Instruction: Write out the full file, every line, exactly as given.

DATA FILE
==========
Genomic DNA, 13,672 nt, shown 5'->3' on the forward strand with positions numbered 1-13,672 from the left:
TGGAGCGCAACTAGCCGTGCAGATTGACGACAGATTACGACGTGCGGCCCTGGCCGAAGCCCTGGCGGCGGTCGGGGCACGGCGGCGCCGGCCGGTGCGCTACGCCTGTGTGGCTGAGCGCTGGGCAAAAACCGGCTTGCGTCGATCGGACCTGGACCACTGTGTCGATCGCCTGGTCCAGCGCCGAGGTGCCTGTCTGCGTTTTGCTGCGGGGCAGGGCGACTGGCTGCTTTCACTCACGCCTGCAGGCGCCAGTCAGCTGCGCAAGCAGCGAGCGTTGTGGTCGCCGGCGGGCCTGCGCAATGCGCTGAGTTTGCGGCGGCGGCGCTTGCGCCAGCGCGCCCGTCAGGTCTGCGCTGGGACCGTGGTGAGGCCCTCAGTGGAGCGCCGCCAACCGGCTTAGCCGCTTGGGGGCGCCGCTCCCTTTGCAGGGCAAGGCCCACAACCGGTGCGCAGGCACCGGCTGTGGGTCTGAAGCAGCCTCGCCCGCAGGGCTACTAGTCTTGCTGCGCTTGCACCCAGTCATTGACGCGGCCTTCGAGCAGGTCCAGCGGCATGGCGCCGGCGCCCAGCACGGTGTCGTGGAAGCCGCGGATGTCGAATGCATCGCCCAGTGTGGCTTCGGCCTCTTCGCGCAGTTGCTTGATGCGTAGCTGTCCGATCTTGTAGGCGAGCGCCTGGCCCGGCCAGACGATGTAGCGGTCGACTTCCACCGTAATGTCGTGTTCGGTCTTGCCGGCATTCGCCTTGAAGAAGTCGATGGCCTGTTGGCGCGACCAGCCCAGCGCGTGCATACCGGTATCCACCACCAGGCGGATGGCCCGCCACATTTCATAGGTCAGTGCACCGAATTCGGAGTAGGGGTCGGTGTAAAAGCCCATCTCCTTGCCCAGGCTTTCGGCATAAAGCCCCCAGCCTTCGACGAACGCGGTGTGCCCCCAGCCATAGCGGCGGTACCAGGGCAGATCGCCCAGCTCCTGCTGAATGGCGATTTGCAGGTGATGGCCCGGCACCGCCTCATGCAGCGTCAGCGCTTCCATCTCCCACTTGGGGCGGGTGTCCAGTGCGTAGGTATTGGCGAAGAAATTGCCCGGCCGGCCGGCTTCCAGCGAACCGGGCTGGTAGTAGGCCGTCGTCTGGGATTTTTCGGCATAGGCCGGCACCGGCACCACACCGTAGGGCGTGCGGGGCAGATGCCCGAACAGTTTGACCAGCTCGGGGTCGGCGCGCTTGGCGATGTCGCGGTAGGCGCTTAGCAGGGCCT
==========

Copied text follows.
Genomic DNA, 13,672 nt, shown 5'->3' on the forward strand with positions numbered 1-13,672 from the left:
TGGAGCGCAACTAGCCGTGCAGATTGACGACAGATTACGACGTGCGGCCCTGGCCGAAGCCCTGGCGGCGGTCGGGGCACGGCGGCGCCGGCCGGTGCGCTACGCCTGTGTGGCTGAGCGCTGGGCAAAAACCGGCTTGCGTCGATCGGACCTGGACCACTGTGTCGATCGCCTGGTCCAGCGCCGAGGTGCCTGTCTGCGTTTTGCTGCGGGGCAGGGCGACTGGCTGCTTTCACTCACGCCTGCAGGCGCCAGTCAGCTGCGCAAGCAGCGAGCGTTGTGGTCGCCGGCGGGCCTGCGCAATGCGCTGAGTTTGCGGCGGCGGCGCTTGCGCCAGCGCGCCCGTCAGGTCTGCGCTGGGACCGTGGTGAGGCCCTCAGTGGAGCGCCGCCAACCGGCTTAGCCGCTTGGGGGCGCCGCTCCCTTTGCAGGGCAAGGCCCACAACCGGTGCGCAGGCACCGGCTGTGGGTCTGAAGCAGCCTCGCCCGCAGGGCTACTAGTCTTGCTGCGCTTGCACCCAGTCATTGACGCGGCCTTCGAGCAGGTCCAGCGGCATGGCGCCGGCGCCCAGCACGGTGTCGTGGAAGCCGCGGATGTCGAATGCATCGCCCAGTGTGGCTTCGGCCTCTTCGCGCAGTTGCTTGATGCGTAGCTGTCCGATCTTGTAGGCGAGCGCCTGGCCCGGCCAGACGATGTAGCGGTCGACTTCCACCGTAATGTCGTGTTCGGTCTTGCCGGCATTCGCCTTGAAGAAGTCGATGGCCTGTTGGCGCGACCAGCCCAGCGCGTGCATACCGGTATCCACCACCAGGCGGATGGCCCGCCACATTTCATAGGTCAGTGCACCGAATTCGGAGTAGGGGTCGGTGTAAAAGCCCATCTCCTTGCCCAGGCTTTCGGCATAAAGCCCCCAGCCTTCGACGAACGCGGTGTGCCCCCAGCCATAGCGGCGGTACCAGGGCAGATCGCCCAGCTCCTGCTGAATGGCGATTTGCAGGTGATGGCCCGGCACCGCCTCATGCAGCGTCAGCGCTTCCATCTCCCACTTGGGGCGGGTGTCCAGTGCGTAGGTATTGGCGAAGAAATTGCCCGGCCGGCCGGCTTCCAGCGAACCGGGCTGGTAGTAGGCCGTCGTCTGGGATTTTTCGGCATAGGCCGGCACCGGCACCACACCGTAGGGCGTGCGGGGCAGATGCCCGAACAGTTTGACCAGCTCGGGGTCGGCGCGCTTGGCGATGTCGCGGTAGGCGCTTAGCAGGGCCT